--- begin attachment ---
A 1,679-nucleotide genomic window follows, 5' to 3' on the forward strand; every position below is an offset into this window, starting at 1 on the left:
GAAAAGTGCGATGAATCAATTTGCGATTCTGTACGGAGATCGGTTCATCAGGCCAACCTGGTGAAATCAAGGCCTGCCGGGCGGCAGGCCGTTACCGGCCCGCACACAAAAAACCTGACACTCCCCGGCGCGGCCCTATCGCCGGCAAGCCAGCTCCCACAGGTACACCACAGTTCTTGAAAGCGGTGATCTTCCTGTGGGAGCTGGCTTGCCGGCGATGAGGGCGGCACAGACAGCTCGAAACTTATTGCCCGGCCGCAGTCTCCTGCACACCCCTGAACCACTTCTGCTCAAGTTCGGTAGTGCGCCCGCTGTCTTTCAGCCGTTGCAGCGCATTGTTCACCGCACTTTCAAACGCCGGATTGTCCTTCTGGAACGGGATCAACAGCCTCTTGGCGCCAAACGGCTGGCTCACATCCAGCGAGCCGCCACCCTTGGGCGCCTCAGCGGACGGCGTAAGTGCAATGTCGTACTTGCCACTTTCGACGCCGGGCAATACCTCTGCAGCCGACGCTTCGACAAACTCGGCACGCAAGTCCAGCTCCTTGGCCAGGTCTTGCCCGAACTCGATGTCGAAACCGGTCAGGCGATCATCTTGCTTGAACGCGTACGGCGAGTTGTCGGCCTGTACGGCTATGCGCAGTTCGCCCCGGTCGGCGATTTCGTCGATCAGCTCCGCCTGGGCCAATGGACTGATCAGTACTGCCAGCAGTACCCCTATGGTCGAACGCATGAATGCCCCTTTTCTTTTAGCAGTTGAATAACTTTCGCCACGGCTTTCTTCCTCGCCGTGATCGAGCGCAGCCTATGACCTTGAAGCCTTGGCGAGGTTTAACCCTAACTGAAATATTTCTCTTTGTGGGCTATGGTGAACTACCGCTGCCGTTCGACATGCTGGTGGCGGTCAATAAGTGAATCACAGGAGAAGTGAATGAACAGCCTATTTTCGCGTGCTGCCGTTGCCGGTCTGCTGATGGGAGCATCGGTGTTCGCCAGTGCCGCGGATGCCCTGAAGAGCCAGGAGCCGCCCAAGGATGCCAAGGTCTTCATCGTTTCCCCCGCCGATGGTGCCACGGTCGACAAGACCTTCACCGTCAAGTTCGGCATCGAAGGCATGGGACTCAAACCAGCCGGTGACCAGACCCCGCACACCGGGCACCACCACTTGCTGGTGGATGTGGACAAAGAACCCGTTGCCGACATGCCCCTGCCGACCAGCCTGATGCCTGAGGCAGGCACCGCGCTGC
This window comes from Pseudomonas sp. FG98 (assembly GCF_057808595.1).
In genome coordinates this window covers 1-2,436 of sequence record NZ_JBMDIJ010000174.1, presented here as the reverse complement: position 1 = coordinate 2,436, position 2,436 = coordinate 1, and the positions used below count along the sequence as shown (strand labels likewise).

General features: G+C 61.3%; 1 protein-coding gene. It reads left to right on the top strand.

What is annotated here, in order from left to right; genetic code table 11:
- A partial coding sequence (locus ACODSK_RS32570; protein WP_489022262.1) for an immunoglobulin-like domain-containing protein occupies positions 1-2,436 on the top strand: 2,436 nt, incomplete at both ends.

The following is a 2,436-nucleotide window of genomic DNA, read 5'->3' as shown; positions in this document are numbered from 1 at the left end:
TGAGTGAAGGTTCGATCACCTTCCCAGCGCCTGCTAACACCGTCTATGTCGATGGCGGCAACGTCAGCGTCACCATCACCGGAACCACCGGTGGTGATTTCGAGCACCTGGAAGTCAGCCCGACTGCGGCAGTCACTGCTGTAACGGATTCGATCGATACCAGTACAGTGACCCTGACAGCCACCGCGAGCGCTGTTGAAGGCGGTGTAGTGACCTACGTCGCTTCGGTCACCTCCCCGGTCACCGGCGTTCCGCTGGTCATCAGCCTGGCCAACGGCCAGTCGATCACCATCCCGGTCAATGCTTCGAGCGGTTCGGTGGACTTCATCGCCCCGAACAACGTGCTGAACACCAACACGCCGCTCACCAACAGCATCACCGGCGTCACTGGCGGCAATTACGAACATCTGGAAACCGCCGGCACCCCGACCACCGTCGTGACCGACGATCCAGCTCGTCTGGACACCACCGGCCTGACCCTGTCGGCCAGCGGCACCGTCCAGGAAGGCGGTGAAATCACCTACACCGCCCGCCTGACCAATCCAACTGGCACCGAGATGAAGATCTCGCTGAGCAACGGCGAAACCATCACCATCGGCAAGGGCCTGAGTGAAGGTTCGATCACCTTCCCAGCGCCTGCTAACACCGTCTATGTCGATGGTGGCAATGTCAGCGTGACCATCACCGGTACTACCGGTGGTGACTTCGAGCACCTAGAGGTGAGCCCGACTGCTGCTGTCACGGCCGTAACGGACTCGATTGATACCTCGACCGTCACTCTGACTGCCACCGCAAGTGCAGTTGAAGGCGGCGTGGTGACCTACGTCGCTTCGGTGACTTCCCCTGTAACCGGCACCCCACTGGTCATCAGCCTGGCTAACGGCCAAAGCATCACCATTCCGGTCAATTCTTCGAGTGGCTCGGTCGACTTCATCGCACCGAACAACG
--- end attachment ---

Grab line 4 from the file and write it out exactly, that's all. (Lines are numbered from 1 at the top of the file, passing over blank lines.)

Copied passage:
In genome coordinates this window covers 1-2,436 of sequence record NZ_JBMDIJ010000174.1, presented here as the reverse complement: position 1 = coordinate 2,436, position 2,436 = coordinate 1, and the positions used below count along the sequence as shown (strand labels likewise).